Based on the book of the same name, Lords of Chaos is a 2018 release that takes place in early 1990s Norway. Narrated by Euronymous the founder of Mayhem, the biopic details one of the most infamous musical scenes in history. Fast music, church burnings, and murder were have all been attributed to Norwegian black metal. But where does the truth end and the lies begin?
Norwegian black metal is an extreme offshoot of heavy metal. The metal of the 1980s Satanic Panic in America is mild in comparison. Think Slayer and Motorhead, except faster and less talented. This scene was known as much for its imagery as its music. Along with the normal aesthetic of Satanism and darkness, Norwegian black metal includes suicide and murder involving influential acts. It has definitely left its mark on music history.
Rory Culkin plays Euronymous, the guitarist of Mayhem. The story is told through his point of view and he is a very interesting character. Early in Lords of Chaos, the future black metal icon is dying his hair a deep black. He is in the bathroom of his parents house and sincerely asks his younger sister (she is probably around seven) if he looks evil. This one moment sets the tone for Oystein Aarseth (Euronymous) and the rest of the movie.
Lords of Chaos resides in an odd space that that recklessly weaves fact and fiction. Those who know the history of the scene and the people involved may be disappointed. In effect, the movie becomes a Satanic Bohemian Rhapsody. But where the Queen biopic leads audiences to believe they are seeing an mostly accurate retelling of the iconic band, director Jonas Akerlund’s movie tells everyone at the beginning what’s in store.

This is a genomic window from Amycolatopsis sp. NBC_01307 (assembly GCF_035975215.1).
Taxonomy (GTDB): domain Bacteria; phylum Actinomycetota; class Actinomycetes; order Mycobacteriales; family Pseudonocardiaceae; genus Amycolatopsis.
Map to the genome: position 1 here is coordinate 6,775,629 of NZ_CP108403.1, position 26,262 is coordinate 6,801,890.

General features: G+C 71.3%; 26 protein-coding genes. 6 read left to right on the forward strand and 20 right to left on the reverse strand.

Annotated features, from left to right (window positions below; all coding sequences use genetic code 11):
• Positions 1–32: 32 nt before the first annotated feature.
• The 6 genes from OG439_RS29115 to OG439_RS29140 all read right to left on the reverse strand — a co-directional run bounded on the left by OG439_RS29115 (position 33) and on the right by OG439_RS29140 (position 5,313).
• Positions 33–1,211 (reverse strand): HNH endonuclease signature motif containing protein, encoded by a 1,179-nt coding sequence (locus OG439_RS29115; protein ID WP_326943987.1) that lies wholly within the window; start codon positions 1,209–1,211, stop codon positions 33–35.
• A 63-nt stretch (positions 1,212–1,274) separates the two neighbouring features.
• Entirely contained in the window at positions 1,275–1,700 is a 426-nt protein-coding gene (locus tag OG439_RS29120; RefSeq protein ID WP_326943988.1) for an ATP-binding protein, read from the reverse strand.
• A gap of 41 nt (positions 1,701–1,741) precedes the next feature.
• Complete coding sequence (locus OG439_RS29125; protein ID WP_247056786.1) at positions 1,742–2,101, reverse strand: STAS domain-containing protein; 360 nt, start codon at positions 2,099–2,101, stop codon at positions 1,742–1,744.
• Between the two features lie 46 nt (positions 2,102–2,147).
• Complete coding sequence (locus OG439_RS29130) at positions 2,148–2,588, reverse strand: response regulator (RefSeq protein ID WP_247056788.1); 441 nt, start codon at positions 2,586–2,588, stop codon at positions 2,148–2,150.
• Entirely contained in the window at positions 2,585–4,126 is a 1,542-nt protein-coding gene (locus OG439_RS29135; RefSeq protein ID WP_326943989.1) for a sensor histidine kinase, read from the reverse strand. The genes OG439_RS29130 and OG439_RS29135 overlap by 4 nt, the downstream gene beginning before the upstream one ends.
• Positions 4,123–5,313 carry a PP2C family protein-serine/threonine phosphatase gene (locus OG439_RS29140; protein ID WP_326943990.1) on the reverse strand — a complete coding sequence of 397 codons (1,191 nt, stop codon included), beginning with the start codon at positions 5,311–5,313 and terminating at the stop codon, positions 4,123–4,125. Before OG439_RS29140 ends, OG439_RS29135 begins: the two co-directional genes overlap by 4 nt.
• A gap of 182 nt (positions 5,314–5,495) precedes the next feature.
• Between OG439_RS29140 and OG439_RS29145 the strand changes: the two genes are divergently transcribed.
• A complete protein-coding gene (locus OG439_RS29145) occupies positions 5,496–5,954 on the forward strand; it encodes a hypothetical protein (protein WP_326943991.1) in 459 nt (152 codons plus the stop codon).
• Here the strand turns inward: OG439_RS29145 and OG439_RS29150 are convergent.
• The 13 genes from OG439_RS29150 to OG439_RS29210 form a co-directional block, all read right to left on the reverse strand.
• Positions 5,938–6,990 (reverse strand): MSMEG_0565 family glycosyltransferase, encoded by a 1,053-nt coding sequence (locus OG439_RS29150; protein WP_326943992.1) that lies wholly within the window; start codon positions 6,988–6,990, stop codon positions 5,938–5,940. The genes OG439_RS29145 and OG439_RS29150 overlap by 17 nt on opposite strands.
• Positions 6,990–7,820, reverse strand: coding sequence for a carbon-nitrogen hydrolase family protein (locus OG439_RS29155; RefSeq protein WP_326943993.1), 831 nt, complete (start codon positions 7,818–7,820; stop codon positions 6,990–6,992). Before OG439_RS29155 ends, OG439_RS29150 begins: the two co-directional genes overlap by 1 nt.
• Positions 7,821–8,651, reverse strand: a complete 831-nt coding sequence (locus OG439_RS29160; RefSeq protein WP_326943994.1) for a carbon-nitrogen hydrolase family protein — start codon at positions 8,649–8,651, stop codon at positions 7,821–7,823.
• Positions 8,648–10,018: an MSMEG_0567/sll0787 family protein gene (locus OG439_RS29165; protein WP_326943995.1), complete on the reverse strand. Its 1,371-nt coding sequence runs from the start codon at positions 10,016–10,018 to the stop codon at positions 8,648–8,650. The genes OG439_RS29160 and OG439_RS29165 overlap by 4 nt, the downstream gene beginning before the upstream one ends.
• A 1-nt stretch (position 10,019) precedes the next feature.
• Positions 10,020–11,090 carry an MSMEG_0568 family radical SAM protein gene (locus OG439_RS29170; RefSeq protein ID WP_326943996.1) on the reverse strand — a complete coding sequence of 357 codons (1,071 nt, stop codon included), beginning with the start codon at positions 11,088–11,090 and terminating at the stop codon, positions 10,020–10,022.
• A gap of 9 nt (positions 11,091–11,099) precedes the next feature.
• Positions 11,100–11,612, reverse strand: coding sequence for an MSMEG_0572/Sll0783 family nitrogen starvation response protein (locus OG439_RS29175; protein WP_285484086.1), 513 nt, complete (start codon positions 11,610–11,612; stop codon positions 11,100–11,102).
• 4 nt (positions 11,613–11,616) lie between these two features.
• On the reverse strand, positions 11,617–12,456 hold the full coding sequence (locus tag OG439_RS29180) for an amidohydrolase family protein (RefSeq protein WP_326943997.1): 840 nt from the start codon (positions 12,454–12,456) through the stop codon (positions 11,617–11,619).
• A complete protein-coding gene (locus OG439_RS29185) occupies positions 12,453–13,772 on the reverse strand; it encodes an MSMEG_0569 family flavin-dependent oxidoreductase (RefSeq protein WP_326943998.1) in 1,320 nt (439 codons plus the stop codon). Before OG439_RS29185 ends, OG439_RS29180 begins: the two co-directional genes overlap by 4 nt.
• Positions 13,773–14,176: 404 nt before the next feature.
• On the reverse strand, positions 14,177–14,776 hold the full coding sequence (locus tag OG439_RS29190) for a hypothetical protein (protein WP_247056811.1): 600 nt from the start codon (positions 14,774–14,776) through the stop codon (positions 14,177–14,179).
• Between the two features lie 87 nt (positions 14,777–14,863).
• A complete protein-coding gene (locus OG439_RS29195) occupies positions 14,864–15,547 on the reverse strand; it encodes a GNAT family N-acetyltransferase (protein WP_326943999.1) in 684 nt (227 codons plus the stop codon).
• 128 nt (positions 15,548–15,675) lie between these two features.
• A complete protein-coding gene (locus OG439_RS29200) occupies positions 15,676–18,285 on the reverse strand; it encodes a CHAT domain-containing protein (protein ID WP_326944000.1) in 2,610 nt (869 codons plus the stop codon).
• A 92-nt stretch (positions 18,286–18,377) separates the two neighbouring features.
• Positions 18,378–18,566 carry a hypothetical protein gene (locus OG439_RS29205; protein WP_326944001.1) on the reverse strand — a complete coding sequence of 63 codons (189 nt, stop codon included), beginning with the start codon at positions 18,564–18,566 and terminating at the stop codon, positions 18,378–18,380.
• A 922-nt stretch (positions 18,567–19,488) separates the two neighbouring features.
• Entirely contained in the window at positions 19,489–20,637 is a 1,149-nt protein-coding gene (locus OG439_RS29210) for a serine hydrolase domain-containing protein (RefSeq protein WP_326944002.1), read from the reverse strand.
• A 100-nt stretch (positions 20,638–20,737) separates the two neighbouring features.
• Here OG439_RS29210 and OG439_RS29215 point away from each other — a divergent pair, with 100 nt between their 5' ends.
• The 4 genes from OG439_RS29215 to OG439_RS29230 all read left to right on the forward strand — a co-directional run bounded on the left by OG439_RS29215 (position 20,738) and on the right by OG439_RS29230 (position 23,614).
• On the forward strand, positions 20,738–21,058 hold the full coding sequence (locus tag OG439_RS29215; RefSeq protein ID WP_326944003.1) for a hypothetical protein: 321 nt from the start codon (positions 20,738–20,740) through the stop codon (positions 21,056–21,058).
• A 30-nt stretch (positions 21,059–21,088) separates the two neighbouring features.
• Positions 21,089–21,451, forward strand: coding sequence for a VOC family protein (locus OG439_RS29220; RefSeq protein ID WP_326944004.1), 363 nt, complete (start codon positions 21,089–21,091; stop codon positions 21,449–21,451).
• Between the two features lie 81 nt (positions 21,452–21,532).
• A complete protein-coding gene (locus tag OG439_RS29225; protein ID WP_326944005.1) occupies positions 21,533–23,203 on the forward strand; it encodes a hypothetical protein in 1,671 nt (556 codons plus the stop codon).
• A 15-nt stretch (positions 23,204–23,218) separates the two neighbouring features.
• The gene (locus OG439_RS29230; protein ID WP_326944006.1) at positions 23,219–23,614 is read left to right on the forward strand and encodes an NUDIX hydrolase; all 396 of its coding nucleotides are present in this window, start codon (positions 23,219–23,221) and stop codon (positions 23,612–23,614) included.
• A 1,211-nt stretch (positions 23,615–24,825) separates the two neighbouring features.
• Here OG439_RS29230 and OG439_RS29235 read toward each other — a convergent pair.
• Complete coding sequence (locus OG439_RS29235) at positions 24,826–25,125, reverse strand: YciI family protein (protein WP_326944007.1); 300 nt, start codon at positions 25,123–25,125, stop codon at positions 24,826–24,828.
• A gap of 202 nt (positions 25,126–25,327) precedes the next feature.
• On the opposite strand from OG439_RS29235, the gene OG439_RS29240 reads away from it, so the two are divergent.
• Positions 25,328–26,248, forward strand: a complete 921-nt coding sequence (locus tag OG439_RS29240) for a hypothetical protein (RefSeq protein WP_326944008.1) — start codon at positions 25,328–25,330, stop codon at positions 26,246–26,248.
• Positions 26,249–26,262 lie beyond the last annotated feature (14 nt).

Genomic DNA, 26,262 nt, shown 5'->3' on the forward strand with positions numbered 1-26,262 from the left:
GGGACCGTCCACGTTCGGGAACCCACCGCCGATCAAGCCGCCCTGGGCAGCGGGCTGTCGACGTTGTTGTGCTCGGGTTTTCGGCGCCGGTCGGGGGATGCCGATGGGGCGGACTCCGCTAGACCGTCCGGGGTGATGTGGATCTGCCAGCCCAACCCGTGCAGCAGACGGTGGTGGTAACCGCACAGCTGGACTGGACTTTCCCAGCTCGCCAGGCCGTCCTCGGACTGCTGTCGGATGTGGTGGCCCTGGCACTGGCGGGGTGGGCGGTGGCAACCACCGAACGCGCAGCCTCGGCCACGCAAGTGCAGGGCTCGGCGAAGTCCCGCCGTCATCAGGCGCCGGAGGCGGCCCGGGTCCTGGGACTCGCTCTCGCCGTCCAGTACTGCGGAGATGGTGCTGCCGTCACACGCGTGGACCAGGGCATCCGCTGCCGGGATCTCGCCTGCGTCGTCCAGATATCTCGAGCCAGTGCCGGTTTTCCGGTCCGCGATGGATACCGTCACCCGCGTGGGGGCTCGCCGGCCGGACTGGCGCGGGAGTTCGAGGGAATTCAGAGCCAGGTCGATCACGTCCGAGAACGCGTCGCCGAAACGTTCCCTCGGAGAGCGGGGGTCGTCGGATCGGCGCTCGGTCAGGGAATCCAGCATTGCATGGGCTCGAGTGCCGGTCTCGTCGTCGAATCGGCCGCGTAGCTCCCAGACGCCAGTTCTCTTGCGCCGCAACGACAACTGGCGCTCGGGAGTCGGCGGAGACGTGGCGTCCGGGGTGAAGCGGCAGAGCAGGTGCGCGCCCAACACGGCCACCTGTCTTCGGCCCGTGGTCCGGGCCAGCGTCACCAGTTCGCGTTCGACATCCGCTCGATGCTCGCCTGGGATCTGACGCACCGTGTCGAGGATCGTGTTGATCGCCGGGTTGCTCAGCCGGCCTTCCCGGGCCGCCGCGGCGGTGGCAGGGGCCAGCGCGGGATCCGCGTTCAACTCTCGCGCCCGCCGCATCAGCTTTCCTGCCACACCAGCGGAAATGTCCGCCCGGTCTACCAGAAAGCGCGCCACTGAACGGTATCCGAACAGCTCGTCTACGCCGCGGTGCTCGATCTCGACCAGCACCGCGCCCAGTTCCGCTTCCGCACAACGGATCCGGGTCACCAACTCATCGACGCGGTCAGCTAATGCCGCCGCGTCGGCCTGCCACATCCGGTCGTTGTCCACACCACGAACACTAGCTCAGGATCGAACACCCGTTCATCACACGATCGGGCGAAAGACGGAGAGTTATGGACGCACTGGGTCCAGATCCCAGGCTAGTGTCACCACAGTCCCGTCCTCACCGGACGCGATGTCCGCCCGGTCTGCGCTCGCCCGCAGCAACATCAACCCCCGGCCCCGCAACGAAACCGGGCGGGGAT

This explains any potential problems people may find with the movie’s tone. Euronymous is not giving a historical account of events as they occurred. He is telling the story of what happened as he sees it. Real life inaccuracies are irrelevant since the audience has been presented with an unreliable narrator. It makes sense the movie would jump back and forth from a bunch of kids partying and getting drunk to angry young men who think of burning down churches and committing murder.
The gradual change in black metal is chronicled well in Lords of Chaos. Euronymous is more smoke than fire, but still has the charisma to start an entire movement. When he meets a “poser” who takes his vitriol to heart, the audience sees a shift in the movie. The first act of the movie is about making music and scaring people. Doctrine is recited, but the look of fear in Euronymous’s eyes in some of his conversations with the lead singer of Mayhem, Dead, give a clue as to how genuine these Satanic pledges are.
When Varg enters the movie, there is a subtle struggle for power and the realization that Euronymous may be in over his head. He loves his Black Circle, to growl the names of things he loves, and to talk about how he wishes to bring down the government, yet he speaks to the mailman with respect. The audience is given this neat dichotomy of a leader who has devoted followers and who will take credit for what they have done, but may not actually wholeheartedly believe in what he is saying. This all leads to its logical ending.
The setting is perfect and the look of the film captures the time. Norway looks as dour as Euronymous and his friends say it is. The cast also look great. They capture they part scary, part ridiculous look that metal fans proudly wear. Whether a person likes the music or not is subjective, but it is seamlessly integrated into the film. Obviously, there is plenty of black metal, but it never overpowers what is happening. Everything in the movie is very European (until Culkin speaks).
Lords of Chaos is a very interesting movie. There are things about it that would hurt other biopics. The pace can seem all over the place and it glosses over important real life events. The use of an unreliable narrator may seem like a cheap trick in order to dramatize the story, but it works. Lords of Chaos is a interesting look at an odd part of heavy metal history.